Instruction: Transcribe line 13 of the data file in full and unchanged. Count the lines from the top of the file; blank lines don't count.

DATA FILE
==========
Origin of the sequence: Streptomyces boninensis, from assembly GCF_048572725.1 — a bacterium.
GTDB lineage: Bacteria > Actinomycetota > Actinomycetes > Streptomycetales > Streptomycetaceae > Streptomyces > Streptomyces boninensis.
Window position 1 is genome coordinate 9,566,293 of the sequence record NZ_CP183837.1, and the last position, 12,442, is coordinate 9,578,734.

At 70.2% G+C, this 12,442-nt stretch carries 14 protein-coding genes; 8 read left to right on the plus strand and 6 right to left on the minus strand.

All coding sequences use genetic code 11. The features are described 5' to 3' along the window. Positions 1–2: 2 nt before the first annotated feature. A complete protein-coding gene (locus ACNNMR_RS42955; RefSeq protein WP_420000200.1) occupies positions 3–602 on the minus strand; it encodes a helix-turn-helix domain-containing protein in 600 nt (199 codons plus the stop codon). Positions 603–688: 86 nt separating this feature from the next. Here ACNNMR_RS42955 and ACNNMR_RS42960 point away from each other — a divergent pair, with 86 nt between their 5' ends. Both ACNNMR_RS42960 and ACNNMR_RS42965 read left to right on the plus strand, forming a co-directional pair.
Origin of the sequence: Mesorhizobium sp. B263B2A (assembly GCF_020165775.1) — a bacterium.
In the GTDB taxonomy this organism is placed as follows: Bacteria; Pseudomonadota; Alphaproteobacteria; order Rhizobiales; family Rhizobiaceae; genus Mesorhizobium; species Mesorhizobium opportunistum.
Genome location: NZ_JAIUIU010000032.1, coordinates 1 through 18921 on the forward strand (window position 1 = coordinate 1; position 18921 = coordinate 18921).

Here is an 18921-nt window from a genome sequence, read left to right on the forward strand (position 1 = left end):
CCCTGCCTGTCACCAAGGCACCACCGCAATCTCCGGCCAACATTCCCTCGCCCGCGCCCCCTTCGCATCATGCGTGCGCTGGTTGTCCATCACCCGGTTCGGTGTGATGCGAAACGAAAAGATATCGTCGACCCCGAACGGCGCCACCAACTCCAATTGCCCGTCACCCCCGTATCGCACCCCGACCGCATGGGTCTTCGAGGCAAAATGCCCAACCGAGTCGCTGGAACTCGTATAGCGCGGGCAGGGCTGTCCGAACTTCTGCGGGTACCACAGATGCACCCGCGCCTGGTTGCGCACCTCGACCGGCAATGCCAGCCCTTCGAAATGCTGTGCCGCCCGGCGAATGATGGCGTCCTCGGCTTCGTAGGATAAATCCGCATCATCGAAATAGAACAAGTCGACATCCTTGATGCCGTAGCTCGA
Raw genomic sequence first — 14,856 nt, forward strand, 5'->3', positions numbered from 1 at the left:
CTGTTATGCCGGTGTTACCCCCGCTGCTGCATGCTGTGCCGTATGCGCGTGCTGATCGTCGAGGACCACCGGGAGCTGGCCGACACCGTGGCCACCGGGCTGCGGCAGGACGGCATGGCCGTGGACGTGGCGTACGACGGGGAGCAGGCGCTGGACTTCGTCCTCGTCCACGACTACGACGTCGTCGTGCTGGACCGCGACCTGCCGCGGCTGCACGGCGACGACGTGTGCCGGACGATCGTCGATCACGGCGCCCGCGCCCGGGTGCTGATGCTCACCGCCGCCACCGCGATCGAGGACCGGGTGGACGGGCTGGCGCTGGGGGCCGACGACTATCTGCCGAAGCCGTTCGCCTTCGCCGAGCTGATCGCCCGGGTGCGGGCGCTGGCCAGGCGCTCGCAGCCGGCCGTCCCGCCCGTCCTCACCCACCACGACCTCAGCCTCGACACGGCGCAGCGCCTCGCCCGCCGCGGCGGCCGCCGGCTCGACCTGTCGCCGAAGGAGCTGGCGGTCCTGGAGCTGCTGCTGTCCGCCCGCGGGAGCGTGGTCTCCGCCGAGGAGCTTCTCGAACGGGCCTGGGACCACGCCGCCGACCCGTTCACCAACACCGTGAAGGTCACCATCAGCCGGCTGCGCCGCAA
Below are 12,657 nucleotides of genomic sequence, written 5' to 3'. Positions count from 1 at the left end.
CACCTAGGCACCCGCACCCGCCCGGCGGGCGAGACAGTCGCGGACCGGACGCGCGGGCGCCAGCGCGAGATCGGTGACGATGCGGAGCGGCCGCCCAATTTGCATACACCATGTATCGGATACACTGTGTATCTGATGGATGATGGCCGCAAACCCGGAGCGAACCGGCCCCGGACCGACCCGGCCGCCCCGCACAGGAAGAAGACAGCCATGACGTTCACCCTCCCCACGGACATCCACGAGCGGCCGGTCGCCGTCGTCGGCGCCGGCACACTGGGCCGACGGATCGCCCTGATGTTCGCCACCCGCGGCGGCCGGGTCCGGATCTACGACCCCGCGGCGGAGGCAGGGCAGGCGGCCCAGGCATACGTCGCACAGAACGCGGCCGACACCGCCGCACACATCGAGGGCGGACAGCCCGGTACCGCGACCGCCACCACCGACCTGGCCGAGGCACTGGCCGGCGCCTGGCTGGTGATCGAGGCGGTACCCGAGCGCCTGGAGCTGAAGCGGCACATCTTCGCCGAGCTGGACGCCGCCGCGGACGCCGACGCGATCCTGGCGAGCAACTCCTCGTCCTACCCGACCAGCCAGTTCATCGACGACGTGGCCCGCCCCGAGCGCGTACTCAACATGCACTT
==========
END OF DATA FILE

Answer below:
Below are 12,657 nucleotides of genomic sequence, written 5' to 3'. Positions count from 1 at the left end.